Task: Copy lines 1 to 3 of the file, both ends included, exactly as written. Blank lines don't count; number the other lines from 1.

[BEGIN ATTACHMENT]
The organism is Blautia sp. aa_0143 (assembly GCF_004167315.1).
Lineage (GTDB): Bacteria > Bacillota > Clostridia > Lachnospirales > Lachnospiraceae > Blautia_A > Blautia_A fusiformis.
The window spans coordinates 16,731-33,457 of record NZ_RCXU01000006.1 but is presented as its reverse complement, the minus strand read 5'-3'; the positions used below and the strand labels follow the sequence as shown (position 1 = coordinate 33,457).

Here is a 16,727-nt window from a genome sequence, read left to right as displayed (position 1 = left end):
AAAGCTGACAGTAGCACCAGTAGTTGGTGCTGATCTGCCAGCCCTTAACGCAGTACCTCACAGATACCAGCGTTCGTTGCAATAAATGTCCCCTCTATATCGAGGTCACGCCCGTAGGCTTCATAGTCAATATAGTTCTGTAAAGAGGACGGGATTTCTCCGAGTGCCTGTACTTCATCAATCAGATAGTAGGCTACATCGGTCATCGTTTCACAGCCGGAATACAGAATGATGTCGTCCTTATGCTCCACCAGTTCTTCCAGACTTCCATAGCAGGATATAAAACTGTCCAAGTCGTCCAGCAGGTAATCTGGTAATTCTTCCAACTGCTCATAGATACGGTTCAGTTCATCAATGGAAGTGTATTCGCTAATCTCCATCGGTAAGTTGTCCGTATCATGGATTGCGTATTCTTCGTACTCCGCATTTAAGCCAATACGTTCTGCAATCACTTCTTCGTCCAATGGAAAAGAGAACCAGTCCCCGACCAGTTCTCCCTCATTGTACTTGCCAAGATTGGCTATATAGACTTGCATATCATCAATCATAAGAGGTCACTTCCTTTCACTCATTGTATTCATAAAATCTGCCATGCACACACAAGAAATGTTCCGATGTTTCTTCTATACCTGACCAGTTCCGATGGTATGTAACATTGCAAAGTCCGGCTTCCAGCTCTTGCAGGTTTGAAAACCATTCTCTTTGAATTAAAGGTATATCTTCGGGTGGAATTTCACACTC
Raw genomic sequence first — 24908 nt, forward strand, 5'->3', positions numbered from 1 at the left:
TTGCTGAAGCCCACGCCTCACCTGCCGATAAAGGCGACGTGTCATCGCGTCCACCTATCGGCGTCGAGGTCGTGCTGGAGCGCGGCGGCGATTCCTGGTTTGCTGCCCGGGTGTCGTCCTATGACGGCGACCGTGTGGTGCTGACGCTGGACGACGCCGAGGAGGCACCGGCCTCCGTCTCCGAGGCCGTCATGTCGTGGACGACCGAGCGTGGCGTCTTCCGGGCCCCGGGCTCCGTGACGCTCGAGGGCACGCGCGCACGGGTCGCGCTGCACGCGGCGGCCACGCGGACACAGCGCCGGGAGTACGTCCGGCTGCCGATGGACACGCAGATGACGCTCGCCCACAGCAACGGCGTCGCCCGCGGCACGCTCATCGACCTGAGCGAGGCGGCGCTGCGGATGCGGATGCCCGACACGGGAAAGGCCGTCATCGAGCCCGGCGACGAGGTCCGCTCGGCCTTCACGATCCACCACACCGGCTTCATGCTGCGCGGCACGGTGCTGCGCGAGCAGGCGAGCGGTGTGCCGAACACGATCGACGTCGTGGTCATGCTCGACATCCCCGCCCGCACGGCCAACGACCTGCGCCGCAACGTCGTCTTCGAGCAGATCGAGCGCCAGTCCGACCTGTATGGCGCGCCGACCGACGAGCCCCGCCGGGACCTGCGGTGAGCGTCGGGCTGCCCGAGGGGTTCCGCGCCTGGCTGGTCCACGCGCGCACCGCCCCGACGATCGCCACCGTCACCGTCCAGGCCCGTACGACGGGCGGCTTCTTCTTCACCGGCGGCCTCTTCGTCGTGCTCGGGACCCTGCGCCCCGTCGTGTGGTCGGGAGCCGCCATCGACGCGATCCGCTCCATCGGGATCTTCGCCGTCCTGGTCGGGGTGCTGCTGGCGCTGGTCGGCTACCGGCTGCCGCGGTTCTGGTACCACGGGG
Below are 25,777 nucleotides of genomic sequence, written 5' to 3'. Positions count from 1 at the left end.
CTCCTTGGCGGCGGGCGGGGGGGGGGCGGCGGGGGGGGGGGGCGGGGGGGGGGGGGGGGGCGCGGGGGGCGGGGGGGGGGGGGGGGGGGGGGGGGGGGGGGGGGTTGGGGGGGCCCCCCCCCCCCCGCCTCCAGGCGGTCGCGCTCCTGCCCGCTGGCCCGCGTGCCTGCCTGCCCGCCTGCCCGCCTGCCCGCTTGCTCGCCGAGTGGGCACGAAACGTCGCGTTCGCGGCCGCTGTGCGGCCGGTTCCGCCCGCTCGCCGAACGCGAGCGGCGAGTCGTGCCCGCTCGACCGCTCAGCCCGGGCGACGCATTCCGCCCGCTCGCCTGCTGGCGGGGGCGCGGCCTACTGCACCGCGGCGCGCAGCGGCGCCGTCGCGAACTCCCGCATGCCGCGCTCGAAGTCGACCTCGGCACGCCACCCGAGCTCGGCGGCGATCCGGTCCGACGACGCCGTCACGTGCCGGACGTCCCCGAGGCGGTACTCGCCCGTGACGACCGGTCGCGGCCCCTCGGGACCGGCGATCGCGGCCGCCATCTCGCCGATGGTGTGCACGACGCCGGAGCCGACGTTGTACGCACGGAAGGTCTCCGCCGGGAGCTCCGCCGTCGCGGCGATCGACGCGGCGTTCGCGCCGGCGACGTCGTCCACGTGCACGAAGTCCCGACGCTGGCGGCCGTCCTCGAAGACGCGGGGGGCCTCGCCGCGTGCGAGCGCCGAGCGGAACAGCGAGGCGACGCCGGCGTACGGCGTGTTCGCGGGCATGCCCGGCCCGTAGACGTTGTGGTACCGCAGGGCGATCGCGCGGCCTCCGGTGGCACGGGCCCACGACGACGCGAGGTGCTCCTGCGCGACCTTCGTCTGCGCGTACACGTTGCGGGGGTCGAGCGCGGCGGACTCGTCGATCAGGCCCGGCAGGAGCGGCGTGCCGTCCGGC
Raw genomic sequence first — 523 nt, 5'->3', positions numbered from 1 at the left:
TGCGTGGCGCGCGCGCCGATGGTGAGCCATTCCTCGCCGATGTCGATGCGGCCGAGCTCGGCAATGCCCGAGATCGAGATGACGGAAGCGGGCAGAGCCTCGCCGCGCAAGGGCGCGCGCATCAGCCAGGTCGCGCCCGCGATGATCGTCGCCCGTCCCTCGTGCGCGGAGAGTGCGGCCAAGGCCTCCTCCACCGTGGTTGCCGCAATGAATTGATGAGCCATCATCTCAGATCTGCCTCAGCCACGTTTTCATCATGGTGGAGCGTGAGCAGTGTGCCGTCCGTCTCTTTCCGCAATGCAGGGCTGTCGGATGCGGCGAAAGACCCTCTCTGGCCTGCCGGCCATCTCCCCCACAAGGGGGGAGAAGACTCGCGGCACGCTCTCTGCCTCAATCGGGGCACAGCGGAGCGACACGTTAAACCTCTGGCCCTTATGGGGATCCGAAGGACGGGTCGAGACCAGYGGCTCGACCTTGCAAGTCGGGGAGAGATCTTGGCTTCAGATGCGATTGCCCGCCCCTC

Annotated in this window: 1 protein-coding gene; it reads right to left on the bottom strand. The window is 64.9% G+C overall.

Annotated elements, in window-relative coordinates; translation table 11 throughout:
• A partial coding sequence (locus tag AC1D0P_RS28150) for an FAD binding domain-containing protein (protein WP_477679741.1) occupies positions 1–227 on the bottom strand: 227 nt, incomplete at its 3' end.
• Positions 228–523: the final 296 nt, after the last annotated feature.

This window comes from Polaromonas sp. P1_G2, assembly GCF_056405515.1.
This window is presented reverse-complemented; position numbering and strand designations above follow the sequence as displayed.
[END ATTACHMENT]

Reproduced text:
The organism is Blautia sp. aa_0143 (assembly GCF_004167315.1).
Lineage (GTDB): Bacteria > Bacillota > Clostridia > Lachnospirales > Lachnospiraceae > Blautia_A > Blautia_A fusiformis.
The window spans coordinates 16,731-33,457 of record NZ_RCXU01000006.1 but is presented as its reverse complement, the minus strand read 5'-3'; the positions used below and the strand labels follow the sequence as shown (position 1 = coordinate 33,457).